16. Great post. A similar way to tackle this problem is to do what I call piggyback marketing. Instead of trying to get customers to start an entirely new initiatve, identify an existing trend that your product can support, e.g. Six Sigma, net Promoter, etc.. and then talk about your product in the context of how it can help them achieve their existing goals -that way you are already talking in their language and piggybacking on an existing initiative

  17. […] follow to become an expert problem solver. See myth #3 that’s usually the shortcoming.   Hubris Versus Humility: The $15 billion Difference According to Steve Blank, serial entrepreneur and business lecturer  , when you have something […]

  18. […] Hubris Versus Humility: The $15 billion DifferenceWhile I think that the comparison in this article is a bit apples and oranges, it’s an interesting take on initial market positioning. Share/Bookmark Tagged as: economics, history, informationoverload, language, netculture, programming Leave a comment Comments (0) Trackbacks (0) ( subscribe to comments on this post ) […]

  19. Sorry, but I think your analysis of TiVo is WAY off the mark. I was selling personal electronics during the time TiVo was introduced.

    Calling TiVo a ‘better VCR’ fails at first glance. The # 1 use of a VCR is to play back tapes – I’d guess that was over 95% of actual usage. To say that TiVo is a ‘better VCR’ that doesn’t play tapes makes it a ridiculous statement.

    RIM was selling to businesses – where cost isn’t that important while TiVo was selling to Consumers where cost is VERY important. RIM was selling to businesses that had dedicated staff to setup and maintain (IT department) equipment while TiVo was dealing with consumers who are on their own. RIM was selling a complete solution while TiVo had to try and get their equipment to work with hundreds (or thousands) of different cable and satellite tuners and needed a phone connection in locations that usually didn’t have phone jacks.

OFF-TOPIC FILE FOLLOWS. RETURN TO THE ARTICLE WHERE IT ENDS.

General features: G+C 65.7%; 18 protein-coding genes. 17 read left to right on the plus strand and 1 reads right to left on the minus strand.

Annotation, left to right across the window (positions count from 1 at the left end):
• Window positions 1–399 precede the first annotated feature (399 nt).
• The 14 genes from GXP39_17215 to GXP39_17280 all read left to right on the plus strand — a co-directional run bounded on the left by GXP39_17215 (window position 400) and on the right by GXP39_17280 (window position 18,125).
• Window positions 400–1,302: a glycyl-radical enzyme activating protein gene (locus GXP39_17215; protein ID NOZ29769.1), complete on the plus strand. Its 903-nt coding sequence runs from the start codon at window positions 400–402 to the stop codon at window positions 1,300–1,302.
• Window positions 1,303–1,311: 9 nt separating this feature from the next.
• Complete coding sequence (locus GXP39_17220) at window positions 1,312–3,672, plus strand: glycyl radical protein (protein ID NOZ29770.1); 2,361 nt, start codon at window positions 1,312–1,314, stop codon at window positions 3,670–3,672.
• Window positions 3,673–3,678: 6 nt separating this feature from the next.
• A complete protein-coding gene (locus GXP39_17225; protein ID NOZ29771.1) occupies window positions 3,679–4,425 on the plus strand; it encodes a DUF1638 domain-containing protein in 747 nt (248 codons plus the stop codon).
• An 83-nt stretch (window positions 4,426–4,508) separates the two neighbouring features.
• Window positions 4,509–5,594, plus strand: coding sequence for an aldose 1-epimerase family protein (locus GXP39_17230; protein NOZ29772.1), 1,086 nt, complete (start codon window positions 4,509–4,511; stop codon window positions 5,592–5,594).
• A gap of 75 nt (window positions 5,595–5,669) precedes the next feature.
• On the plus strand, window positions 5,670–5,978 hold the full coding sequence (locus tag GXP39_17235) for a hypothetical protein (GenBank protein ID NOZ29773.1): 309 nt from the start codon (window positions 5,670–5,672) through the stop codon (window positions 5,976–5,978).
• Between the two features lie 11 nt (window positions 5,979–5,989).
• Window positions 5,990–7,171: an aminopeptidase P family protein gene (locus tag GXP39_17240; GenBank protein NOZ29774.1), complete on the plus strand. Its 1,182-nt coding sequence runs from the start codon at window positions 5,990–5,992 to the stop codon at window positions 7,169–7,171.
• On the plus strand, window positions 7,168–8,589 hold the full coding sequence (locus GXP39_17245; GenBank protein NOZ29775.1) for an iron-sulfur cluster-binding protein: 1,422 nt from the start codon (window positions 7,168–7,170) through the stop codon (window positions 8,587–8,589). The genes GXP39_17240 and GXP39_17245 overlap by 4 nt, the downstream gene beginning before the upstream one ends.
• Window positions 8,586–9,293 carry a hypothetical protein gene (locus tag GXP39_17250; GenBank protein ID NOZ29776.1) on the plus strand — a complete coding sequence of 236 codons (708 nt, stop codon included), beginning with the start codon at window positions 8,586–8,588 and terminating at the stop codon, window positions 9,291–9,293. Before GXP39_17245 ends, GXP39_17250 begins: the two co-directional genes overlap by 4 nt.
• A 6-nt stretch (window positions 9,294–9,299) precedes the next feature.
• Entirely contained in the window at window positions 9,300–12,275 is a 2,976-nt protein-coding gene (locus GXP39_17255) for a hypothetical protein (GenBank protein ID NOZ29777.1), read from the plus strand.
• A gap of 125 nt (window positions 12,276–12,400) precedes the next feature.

RIM solved a need while TiVo solved a want.

    No offense, but this seems like a complete over-simplification of a complex problem.

  20. […] Unusual doesn’t translate to alien. As consumers we like what is different, but still classifiable as an existing type of thing. Steve Blank discusses a detailed example of resegmenting existing markets. […]

  21. sfmitch is right. 100 million VCRs were replaced by 100 million DVD players, not TiVos. In practice, very few people routinely used their VCR to time-shift TV programming, and those that did had a terrible user experience. Many tried and were driven away by the user experience. Most VCRs in America were blinking 12:00, a testament to their inability to serve a customer need. TiVo correctly didn’t want to tie themselves with that failure.

  22. A friend has a brilliant idea for a startup, where should he get started?…

    Very cool, excellent step-by-step intro, thanks Maya! I JUST posted a question regarding Steve Blank’s post on hubris and maximizing potential. I’m curious as to your thoughts on it given your thorough and comprehensive response you’ve written here….

  23. […] which sounds like a great thing but is often a curse given the high cost and extreme difficulty of creating a new market or the possibility that no competition means that there isn’t a market at all.   All three are […]

  24. […] which sounds like a great thing but is often a curse given the high cost and extreme difficulty of creating a new market or the possibility that no competition means that there isn’t a market at all.   All three […]